When you first touch down in China your brain will do one of two things. It’ll go ‘ooohhh, shiny, noisy, crazy!’, or it’ll go ‘arrrrgggh, shiny, noisy, crazy!’ Either way, it’ll be something of a shock. While you’re finding your feet, you’ll probably feel foreign, lost and a tad overwhelmed. So, to help you in those first few mental weeks, here’s i-to-i’s survival guide to China:
1) Toilet Roll
OK, let’s start with the little things that make a big difference. Chinese toilets in almost all public places (including bars and restaurants) do not stock toilet roll, everyone carries their own. Note to overzealous packers, China, as a nation, stocks toilet roll, this is not something you need to find room for in your suitcase. Oh, and rest assured that you will find western toilets if you’re squeamish.
The wheels of Chinese bureaucracy move very slowly, except for when plans are being changed, at which point they seem to move very quickly indeed. As such, just go with the flow, plans will change, you will get frustrated, but take a deep breath and remember that it will all get sorted in the end.
3) One Piece of Paper
With the name of your hotel or address written on it in Chinese characters (you can get someone at the hotel to copy it out for you). Keep it tucked in your wallet and you’ll always be safe in the knowledge that even after a night out on the pijiu*, you can always get a taxi back safe and sound.
4) A Thick Skin
No, you don’t have something stuck in your teeth, those people are staring at you because you’re an exotic rarity. Staring isn’t seen as rude like it is here in the West and it’s certainly not meant maliciously. So you just have to grow a bit of thick skin and let it wash over you and hey, you might even become something of a local celebrity.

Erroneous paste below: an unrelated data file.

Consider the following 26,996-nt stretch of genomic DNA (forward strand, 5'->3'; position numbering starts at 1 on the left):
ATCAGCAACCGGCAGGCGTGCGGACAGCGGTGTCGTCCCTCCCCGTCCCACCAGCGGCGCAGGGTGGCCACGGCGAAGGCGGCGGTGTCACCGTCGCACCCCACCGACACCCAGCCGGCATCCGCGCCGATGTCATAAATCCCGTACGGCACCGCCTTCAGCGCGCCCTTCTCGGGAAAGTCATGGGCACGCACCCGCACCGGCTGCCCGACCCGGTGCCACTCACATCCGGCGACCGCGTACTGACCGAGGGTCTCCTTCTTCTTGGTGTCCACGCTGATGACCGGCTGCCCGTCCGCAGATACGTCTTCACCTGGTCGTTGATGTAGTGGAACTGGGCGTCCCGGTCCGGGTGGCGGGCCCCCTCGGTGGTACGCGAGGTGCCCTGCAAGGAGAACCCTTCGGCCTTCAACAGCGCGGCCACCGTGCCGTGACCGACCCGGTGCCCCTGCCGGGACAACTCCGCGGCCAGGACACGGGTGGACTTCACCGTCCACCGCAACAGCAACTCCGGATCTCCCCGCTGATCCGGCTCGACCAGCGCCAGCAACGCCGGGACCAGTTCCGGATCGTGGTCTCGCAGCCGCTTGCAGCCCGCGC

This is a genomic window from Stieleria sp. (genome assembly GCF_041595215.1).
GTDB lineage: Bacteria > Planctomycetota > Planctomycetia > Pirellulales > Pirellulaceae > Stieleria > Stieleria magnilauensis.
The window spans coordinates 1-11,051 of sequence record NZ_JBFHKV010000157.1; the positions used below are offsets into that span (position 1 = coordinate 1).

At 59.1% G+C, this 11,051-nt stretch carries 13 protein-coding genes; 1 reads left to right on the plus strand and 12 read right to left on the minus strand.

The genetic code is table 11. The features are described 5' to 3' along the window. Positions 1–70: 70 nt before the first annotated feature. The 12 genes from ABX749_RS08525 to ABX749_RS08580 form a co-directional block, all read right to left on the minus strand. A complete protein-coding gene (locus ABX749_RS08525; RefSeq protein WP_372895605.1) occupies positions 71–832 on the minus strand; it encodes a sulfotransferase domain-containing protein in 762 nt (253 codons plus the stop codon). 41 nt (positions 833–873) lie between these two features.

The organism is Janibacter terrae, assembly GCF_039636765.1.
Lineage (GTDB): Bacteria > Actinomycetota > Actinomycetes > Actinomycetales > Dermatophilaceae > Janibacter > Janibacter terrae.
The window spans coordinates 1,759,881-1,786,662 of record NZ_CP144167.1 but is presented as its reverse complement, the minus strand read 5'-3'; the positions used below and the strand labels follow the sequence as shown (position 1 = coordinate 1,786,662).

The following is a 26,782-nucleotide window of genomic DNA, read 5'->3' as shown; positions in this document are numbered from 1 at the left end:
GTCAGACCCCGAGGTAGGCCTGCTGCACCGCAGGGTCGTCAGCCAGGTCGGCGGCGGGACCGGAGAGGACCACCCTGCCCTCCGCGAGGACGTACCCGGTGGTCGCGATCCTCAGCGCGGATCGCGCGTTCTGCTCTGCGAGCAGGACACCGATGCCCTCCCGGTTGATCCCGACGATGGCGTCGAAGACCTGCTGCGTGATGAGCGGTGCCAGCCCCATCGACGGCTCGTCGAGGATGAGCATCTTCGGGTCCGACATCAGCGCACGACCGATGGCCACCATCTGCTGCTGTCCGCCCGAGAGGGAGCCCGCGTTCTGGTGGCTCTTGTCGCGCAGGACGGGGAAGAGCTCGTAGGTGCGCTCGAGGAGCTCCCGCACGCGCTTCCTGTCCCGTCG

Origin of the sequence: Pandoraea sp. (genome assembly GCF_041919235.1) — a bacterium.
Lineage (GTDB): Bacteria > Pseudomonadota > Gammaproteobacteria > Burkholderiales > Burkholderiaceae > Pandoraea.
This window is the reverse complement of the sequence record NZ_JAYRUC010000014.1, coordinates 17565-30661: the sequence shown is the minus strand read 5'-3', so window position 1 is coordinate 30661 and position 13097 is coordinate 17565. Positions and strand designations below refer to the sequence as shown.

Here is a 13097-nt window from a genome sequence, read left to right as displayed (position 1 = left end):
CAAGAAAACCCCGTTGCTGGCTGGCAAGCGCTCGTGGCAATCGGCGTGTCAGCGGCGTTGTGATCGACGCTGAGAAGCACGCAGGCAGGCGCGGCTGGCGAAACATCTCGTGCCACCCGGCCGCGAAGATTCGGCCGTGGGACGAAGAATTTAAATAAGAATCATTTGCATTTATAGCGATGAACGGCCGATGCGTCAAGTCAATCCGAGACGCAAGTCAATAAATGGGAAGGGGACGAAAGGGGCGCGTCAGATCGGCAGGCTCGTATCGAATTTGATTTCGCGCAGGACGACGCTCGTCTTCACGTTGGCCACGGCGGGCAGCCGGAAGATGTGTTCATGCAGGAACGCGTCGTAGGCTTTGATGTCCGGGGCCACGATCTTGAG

5) Mad Chopstick Skills
Many restaurants won’t actually have forks in stock, so it’s worth having a quick practice with some chopsticks before jetting off to China. But don’t worry, if all else fails, all Chinese restaurants have rice spoons that you can use.
6) A Willingness to Haggle
Haggling isn’t an optional thing you only do in dodgy markets in China, barring supermarkets and restaurants, it’s done pretty much everywhere. So, get ruthless, the price will have been upped big-time to take the fact that you’re a foreigner into account. Because Chinese pronunciation is about as easy as doing complex quadratic equations with a hangover, you might want to learn the hand signals for numbers, or go shopping with a pad of paper to ease the haggling process.
You’ll experience things in China that feel a little wrong at first: total strangers coming up to you in the street to ask if they can practice their English with you, waiters presenting you with a still flapping fish that you’ll be eating in 15 minutes, a lack of ‘excuse me’s’, guys spitting in the street. You’re not going to change China, so just go with the flow and remember that it’ll make an awesome story for your grandkids.
So, what do you think? What have you got packed in your China survival kit?